Thom's Recipe File
Soufflés date back to 18th-century France, and their reputation for being
complex and easy to ruin is almost as old. It's really an undeserved
reputation Soufflés are actually quite easy to make.
James Beard put it, the only thing that will make a soufflé fall is if it
knows you are afraid of it.
The word "soufflé" comes from the French verb "souffler," which means, among
blow air." A soufflé gets its magnificent but unstable height
from bubbles of hot air trapped in its delicate structure. When the
soufflé cools, the hot air contracts and the soufflé deflates. It's
are a number of tips for keeping your soufflé all puffed up and enjoying it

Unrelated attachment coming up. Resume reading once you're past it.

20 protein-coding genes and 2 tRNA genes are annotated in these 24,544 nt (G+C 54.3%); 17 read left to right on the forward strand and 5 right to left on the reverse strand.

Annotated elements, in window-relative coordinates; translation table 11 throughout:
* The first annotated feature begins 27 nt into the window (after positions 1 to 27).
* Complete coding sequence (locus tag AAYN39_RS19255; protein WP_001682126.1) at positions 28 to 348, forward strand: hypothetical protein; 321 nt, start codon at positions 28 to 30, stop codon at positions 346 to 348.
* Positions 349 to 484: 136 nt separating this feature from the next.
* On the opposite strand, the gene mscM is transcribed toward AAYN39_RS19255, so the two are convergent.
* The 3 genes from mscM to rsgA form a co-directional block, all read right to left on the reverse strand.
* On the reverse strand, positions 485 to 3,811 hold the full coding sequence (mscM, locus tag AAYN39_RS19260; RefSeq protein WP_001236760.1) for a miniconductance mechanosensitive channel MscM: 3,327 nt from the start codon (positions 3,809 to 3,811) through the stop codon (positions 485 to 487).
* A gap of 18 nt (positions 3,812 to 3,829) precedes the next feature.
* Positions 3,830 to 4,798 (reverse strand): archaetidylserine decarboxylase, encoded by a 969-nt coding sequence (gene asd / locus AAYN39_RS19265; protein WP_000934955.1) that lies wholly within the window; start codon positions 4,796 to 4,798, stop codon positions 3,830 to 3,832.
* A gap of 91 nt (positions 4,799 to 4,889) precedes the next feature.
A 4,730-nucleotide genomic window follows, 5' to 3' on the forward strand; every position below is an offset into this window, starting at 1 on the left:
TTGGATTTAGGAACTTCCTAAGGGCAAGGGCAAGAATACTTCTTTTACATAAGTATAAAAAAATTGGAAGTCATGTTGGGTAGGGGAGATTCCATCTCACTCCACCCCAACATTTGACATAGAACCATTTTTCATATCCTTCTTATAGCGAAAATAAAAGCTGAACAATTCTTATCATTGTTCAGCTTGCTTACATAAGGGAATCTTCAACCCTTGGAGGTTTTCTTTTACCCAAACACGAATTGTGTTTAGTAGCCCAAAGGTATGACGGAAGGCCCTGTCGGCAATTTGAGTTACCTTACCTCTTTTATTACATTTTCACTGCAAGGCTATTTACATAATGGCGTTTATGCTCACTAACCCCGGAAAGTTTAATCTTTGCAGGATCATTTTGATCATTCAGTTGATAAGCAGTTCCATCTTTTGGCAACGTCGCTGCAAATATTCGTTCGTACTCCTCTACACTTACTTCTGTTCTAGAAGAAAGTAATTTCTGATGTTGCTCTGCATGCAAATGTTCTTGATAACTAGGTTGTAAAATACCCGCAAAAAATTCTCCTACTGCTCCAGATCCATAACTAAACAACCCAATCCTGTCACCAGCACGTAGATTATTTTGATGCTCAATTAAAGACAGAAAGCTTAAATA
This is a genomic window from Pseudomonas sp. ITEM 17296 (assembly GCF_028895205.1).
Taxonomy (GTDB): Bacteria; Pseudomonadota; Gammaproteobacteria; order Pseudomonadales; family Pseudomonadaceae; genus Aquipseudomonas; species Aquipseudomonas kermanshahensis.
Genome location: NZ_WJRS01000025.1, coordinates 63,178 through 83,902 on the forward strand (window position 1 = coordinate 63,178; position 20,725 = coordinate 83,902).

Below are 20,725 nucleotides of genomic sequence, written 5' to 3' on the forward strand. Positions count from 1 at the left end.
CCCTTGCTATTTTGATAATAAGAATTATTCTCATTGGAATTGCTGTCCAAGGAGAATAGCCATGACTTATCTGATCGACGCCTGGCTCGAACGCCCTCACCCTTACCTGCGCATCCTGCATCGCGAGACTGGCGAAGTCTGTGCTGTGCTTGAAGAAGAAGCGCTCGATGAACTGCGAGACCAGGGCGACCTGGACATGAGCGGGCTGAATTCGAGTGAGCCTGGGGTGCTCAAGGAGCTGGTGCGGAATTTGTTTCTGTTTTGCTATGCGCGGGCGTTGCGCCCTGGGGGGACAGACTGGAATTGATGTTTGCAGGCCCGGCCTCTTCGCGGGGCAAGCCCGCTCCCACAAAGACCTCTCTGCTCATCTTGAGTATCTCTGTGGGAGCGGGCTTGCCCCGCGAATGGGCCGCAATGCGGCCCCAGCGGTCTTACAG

at its peak, but the most important one is "serve immediately."
There is a soufflé out there for everyone. Savory or sweet, vegetable
or fruit, meat or vegetarian, hot or cold. (Cold soufflés, by the way,
are called mousses).
Soufflés can be made in containers of all shapes and sizes but it is
traditional to make soufflé in "soufflé cups" or ramekins. These
containers vary greatly in size, but are typically glazed white,
flat-bottomed, round porcelain containers with unglazed bottoms and fluted
I have found a food site that is a tutorial on have to do Soufflés and it is
an excellent guide so I will not repeat it but I will give you the link to
The tutorial is authored by Monica
Glass and she is referred to as the Pastry Princess.
I have seen no reason to disagree with that.